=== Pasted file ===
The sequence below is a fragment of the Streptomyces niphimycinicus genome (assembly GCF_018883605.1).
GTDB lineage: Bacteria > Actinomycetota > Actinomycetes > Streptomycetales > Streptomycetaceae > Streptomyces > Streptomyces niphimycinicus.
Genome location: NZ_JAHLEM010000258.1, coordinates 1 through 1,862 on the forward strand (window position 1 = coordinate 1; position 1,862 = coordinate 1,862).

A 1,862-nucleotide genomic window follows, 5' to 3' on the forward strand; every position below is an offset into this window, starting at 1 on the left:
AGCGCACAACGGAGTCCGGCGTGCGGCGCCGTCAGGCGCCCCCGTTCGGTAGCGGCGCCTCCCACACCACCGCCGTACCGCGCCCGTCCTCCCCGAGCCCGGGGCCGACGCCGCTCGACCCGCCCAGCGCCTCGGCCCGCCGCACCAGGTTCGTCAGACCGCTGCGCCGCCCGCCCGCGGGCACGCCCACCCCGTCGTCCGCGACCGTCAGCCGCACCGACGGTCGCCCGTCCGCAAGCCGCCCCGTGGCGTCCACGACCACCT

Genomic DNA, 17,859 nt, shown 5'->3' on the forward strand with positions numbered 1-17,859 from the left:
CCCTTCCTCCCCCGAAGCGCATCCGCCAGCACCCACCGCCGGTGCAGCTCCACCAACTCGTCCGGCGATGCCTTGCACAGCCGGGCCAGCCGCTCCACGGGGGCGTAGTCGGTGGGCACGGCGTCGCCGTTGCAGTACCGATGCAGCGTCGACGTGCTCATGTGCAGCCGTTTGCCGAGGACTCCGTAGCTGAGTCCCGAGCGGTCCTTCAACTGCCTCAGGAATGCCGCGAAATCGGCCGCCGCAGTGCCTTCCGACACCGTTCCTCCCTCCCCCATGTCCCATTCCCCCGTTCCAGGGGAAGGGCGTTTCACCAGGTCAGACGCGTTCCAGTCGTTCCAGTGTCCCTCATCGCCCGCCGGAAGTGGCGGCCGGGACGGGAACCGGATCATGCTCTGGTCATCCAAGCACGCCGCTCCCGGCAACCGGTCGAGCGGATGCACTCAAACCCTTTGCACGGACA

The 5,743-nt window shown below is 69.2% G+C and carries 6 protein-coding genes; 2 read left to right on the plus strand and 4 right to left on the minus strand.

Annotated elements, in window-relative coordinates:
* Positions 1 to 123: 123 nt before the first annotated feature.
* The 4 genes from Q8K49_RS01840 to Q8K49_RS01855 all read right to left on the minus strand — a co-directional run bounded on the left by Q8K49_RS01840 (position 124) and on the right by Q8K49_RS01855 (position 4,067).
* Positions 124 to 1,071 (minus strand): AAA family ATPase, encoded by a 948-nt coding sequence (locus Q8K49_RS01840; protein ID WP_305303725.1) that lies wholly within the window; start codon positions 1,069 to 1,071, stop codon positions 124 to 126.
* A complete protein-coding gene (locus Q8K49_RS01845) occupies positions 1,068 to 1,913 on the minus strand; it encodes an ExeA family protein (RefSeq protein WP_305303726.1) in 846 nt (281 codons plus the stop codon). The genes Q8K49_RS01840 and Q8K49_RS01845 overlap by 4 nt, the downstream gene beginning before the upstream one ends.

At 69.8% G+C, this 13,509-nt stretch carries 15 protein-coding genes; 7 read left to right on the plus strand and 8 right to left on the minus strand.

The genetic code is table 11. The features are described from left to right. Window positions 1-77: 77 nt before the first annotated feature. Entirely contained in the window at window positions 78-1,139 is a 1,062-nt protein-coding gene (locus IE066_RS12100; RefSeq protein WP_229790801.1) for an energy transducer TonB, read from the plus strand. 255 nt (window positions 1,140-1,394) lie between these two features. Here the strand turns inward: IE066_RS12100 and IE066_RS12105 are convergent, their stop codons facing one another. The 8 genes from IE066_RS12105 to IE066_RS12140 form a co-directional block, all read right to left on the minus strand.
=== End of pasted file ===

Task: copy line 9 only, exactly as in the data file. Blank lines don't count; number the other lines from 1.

Annotated elements, in window-relative coordinates: